Gov. John Carney visits UD’s STAR campus
Photo by Kathy F. Atkinson March 21, 2018
Carney highlights ‘partnership’ with University and its crucial role in economy
Gov. John Carney visited the University of Delaware’s Science, Technology and Advanced Research (STAR) Campus on Monday, March 19, and joined University leaders for a lofty view from the top floor of the STAR Tower that is under construction.
“We, as a state, have a responsibility and a partnership with the University of Delaware to make the University all that it can be,” Carney said. “Increasingly, colleges and universities are important parts of local economies and state economies — more so, I think, than any other time in our history. They are job creators. We live clearly in a science and technology based economy where innovation is so important and, again back to the initial point, workforce is just so critical a part of that equation. You are that workforce, you are that future.”
UD President Dennis Assanis joined Carney on the tour, along with Alan Brangman, UD executive vice president, Kathy Matt, dean of the College of Health Sciences, and Debbie Martini, STAR building coordinator.
The group went to the 10th floor of the STAR Tower, where there are full views of the campus and beyond through the floor-to-ceiling windows. Assanis pointed out different landmarks such as the nearby UD football stadium and the more distant Delaware Memorial Bridge. The group also stopped on the second floor to see the area where an exercise intervention space is planned for the kinesiology department. Martini said the building is scheduled to open in early August.
“On a day like this, it is wonderful to reflect on how much state support contributes to higher education in the state and the University,” Assanis said. “This is another level of engagement with the community, gives students real life opportunities, brings entrepreneurs to STAR Campus and does great things for our state. So it’s phenomenal. We are very proud of this day. We are very proud of this University and what our staff has accomplished.”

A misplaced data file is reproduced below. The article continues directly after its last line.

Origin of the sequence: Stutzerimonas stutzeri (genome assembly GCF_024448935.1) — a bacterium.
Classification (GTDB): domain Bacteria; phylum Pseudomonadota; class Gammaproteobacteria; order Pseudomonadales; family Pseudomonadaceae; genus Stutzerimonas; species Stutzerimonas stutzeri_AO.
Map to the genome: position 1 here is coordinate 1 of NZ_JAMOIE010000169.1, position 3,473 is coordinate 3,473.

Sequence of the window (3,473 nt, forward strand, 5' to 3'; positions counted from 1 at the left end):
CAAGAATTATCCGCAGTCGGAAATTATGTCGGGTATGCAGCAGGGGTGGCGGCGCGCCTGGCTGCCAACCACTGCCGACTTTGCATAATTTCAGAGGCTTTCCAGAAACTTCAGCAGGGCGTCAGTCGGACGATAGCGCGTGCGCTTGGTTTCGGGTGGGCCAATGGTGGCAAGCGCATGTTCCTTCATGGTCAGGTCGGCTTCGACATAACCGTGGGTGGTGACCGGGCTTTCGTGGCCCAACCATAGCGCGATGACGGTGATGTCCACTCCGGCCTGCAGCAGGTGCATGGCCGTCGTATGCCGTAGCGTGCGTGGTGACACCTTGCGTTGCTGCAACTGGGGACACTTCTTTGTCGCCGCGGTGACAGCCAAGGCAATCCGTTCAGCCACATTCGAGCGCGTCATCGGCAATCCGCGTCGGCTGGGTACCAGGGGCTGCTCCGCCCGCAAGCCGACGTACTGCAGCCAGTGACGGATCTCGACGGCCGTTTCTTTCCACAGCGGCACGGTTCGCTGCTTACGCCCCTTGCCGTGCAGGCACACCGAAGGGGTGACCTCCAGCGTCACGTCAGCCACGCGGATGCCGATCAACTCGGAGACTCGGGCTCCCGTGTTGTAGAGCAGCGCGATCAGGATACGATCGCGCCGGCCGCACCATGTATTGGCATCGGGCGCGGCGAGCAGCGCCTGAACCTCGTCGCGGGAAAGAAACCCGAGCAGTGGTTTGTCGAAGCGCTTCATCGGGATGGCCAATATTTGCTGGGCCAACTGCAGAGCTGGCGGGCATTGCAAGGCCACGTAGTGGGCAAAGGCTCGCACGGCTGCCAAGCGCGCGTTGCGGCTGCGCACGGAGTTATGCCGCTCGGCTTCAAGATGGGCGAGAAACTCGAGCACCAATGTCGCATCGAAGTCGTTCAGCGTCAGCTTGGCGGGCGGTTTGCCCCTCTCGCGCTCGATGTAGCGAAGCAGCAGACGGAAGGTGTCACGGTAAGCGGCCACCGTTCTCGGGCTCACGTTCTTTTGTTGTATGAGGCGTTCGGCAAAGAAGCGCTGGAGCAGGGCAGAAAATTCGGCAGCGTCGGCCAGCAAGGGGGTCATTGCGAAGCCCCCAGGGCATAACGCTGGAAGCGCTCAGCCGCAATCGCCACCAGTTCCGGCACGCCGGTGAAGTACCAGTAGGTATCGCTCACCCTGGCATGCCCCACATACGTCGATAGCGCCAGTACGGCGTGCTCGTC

Carney began his UD visit by meeting with students in a physical therapy class. He thanked Assistant Professor Dan White for helping to make UD’s physical therapy program one of the nation’s best and thanked students for their contributions to the state.
Matt led the tour to the virtual reality cave, where Kinesiology and Applied Physiology Chair John Jeka explained the research and use of this technology. Carney decided to try it himself, and “walked” through a simulation of an endless hallway.
The next stop was the Spin-In room, where Carney met with a group of students who help local businesses launch their products. David Weir, director of UD’s Office of Economic Innovation and Partnerships, said the students serve as a product development team for these businesses. The class showcased a product they are currently working with that makes fabrics puncture resistant.